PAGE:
Episode 19 Show Notes
Shep Got Fixed
If you have been listening to the podcast for a while, you know we have a now 6-month old Australian Shepherd / Catahoula mix puppy named Shep. Sadly for Shep, procreation is no longer an option in his future.
Chicken Feed Showdown!
Two weeks ago, right after receiving 18 New Hampshire Red and Black Jersey Giant chicks, we started a chicken feed showdown. We divided the chicks into two groups with equal numbers of New Hampshires and Giants.
Group A has been fed a diet of combination starter / grower with an 18% protein content. Group B has been fed a diet of 24% chick starter. The chicks are now three weeks old and have been on different feeds for two weeks. Here are the results so far:
The Jersey Giant chicks on the higher protein diet are 3.4% heavier than the ones on the lower protein diet. This is exactly what we expected.
The New Hampshire Reds on the lower protein diet outweigh the ones on the higher protein diet! This doesn’t make any sense. I believe the two roosters are both on the lower protein group, which is skewing my results. We will know for sure in a few weeks when it is easier to tell the difference between them.
Are Your Backyard Chickens Getting All the Benefits of Free Ranging?
Free ranging hens are healthier and happier than chickens kept in factory farms, and the products they produce – eggs and meat – are healthier for you to consume. But are backyard chickens automatically free-range chickens?
In short, not necessarily. Not all backyard chickens are free-ranging. But before we get too far down the track of how you define free-ranging, we need to differentiate between something being labeled “free-range” and something having the benefits of “free ranging.” Sound confusing?
Label vs Reality
Let me explain it this way. The US Department of Agriculture says that big chicken factories (Big Egg) can label their eggs “Free Range” as long as there is a door that leads from the chicken warehouse to the outside so that hens have an option to go out if they wish. The USDA doesn’t say how big the door must be. They don’t say the chickens have to go outside. They don’t even say what has to be outside. It could be a concrete pad not big enough to hold 5% of the chickens in the warehouse.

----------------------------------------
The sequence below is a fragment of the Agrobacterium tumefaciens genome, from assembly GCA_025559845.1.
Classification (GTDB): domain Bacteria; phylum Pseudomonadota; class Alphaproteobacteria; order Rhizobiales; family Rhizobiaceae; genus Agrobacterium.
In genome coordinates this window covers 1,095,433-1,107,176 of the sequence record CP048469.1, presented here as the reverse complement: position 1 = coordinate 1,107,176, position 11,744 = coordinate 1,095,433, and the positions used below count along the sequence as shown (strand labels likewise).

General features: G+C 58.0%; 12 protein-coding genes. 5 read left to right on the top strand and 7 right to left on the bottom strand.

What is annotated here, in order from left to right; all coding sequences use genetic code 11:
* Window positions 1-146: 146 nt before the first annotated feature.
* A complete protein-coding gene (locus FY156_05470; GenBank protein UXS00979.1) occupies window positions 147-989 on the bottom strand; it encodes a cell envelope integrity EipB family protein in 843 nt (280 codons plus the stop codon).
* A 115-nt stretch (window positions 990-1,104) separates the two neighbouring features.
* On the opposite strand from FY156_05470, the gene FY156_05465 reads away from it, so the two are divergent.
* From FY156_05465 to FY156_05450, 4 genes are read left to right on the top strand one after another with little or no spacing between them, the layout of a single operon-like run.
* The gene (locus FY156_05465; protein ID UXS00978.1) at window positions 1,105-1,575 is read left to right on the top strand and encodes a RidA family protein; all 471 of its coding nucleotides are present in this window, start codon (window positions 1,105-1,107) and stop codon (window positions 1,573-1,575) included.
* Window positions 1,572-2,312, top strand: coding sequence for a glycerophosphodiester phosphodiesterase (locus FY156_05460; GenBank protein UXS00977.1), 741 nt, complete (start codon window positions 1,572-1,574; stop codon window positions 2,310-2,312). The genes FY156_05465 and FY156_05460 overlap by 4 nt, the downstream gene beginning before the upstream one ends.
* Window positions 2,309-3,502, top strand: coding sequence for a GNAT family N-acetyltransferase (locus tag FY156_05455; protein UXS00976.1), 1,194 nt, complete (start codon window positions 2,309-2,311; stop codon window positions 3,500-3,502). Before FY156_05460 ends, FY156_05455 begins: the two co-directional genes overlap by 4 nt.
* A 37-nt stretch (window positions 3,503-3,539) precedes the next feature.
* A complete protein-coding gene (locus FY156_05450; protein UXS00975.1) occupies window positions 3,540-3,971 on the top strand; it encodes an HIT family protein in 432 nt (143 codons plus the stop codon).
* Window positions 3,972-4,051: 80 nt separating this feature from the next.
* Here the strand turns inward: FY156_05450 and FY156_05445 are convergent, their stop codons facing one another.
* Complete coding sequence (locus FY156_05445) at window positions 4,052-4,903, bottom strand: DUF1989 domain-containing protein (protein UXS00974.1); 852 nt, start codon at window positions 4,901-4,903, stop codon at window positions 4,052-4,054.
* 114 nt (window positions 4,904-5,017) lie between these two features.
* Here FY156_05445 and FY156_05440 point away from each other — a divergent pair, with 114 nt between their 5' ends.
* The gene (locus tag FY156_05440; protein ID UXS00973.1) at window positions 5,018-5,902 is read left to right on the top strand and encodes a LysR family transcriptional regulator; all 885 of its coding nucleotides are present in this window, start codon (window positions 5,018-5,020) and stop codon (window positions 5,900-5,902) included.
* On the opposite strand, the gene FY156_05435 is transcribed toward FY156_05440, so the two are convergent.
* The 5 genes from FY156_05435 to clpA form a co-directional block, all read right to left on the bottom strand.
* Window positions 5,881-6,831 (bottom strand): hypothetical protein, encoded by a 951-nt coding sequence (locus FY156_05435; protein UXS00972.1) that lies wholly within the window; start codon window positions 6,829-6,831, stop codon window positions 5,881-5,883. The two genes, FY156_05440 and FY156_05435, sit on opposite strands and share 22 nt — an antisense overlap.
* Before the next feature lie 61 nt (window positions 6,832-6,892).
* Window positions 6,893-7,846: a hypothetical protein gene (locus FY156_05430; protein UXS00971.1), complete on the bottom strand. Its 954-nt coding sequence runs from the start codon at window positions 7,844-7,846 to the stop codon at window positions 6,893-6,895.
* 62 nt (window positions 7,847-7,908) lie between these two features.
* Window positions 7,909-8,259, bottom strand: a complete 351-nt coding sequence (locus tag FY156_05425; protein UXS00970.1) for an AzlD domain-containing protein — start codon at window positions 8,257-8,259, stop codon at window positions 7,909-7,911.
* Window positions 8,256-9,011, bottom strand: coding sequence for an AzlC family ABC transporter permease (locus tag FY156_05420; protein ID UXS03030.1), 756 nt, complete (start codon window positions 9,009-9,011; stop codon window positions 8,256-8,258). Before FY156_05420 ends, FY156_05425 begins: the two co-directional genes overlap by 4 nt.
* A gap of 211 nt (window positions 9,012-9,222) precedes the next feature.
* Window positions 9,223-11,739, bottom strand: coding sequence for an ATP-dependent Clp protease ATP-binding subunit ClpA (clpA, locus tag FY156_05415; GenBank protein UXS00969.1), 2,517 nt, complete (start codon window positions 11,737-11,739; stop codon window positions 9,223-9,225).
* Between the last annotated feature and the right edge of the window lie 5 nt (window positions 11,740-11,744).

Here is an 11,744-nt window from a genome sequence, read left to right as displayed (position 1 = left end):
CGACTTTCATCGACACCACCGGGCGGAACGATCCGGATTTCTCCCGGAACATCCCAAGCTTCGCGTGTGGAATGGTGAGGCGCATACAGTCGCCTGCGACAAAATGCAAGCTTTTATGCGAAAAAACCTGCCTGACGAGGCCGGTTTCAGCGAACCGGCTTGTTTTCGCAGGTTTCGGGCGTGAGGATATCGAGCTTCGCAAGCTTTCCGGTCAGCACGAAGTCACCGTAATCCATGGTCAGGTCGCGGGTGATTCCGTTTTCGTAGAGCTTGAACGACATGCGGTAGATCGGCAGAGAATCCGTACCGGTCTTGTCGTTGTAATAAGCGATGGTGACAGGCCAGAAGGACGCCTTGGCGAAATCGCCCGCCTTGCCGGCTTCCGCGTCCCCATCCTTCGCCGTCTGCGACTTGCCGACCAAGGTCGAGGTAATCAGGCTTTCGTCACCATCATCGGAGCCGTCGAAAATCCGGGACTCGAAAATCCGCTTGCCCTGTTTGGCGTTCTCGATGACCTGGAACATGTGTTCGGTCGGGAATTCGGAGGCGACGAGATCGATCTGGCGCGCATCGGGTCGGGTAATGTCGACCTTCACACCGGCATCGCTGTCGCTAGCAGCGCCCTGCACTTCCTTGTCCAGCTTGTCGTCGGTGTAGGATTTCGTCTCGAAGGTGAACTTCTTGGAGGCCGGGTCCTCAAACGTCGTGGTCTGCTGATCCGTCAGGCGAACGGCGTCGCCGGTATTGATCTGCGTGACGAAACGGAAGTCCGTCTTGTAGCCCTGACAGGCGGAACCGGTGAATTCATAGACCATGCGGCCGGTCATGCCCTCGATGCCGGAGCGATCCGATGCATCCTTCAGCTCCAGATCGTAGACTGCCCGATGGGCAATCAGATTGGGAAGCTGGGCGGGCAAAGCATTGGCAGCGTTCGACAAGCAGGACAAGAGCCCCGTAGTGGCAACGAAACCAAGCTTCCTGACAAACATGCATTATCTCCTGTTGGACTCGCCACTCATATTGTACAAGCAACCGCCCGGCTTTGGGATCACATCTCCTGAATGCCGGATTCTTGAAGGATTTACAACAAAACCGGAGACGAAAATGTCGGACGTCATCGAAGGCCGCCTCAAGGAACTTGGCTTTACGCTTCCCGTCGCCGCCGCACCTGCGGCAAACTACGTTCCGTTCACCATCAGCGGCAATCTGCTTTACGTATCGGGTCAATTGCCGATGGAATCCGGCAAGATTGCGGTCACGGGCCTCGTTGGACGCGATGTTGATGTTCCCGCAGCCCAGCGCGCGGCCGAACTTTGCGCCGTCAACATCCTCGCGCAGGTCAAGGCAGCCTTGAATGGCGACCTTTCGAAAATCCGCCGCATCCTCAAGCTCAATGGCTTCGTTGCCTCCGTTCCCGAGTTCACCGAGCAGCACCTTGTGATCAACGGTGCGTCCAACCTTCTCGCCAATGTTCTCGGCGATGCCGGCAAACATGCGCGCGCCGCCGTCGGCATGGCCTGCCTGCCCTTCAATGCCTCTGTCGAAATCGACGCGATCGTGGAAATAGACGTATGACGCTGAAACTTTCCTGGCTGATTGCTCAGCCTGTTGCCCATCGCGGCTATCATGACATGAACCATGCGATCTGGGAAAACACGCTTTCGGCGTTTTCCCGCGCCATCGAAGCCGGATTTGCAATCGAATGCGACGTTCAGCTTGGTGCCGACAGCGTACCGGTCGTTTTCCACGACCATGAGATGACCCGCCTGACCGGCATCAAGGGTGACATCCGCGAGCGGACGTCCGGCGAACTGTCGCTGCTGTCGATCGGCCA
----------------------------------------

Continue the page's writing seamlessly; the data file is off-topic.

In this scenario, eggs can carry the label “Free Range,” but not carry any of the health benefits of eggs from truly free ranging chickens.
In your backyard, there is no government authority to tell you what you can call your chickens. You can call your dog a free-range chicken if you wish. So which is more important, the label or the actual real benefit to the chickens (and to you when you consume their eggs and meat)? Hopefully, you chose the latter.
Standard Chicken Coop & Run
What determines the health benefit of the eggs and meat you consume is how your chickens are housed and where they spend their day. Specifically, how much access do they have to fresh grass and bugs?
In a typical stationary coop and run, the flock sleeps in the coop at night and spends their day in the run. Because the grass in the run cannot grow as quickly as the chickens eat and trample it down, the run will quickly become a barren dirt patch. As soon as the vegetation is gone, your flock is no longer any different than a factory farm chicken. Okay, they are getting fresh air and have more room, but nutritionally they are living on commercial chicken feed alone.
Truly Free-Range Flock
At the other end of the spectrum you have truly free ranging chickens. They still sleep in a coop at night, but during the day they have free access to all the bounty your property can provide. They can go eat wherever they like. They can play and dust bathe wherever they want. Sound ideal, right?
Nutritionally, yes. But free ranging involves it’s own issues. While your hens have unrestricted access to your property, predators have unrestricted access to your chickens.
Best of Both Worlds?
Is it possible for your flock to get all the healthy benefits of free-ranging while limiting the impact of predators? With carefully managed rotational poultry paddocks or by using chicken tractors, you can have the best of both worlds. But it does take some effort. Poorly managing either of these systems will reduce or eliminate the benefits.
A poultry paddock system uses a stationary coop with four or more separated runs called paddocks. You rotate your flock from one paddock to another over time to control which area they are grazing.
Let’s say you rotate once a week. The chickens spend a week in paddock A, then a week in paddock B, then a week in paddock C and finally, a week in paddock D. By the time they come back to paddock A, it has had three weeks of down time so that the grass can grow back and more tasty bugs can move back in.
You need to make sure that you are rotating often enough so that they don’t run out of grass and bugs in their current paddock, but not so quickly that there isn’t enough time for a paddock to be refreshed by the time the flock comes back around.
Chicken tractors, chicken arcs and pastured poultry pens are all moveable structures that combine the coop and run together. When the chickens are beginning to deplete the ground they are sitting on, simply move it to a new spot so that they have have fresh grass and bugs to terrorize.
Chicken tractors tend to be smaller than permanent coops, but they can still be large enough for the backyard environment. We have three chicken tractors that are 8′ x 12′. They sit on skids and we can move them with a golf cart or riding mower.
Chicken tractors tend to be more predator proof than paddocks and are much more secure than free ranging.
However, if you leave them in place for too long, the grass and bugs in that spot will be run down and you start losing the benefits of free-ranging. You need to make sure you are moving a chicken tractor on a regular basis.
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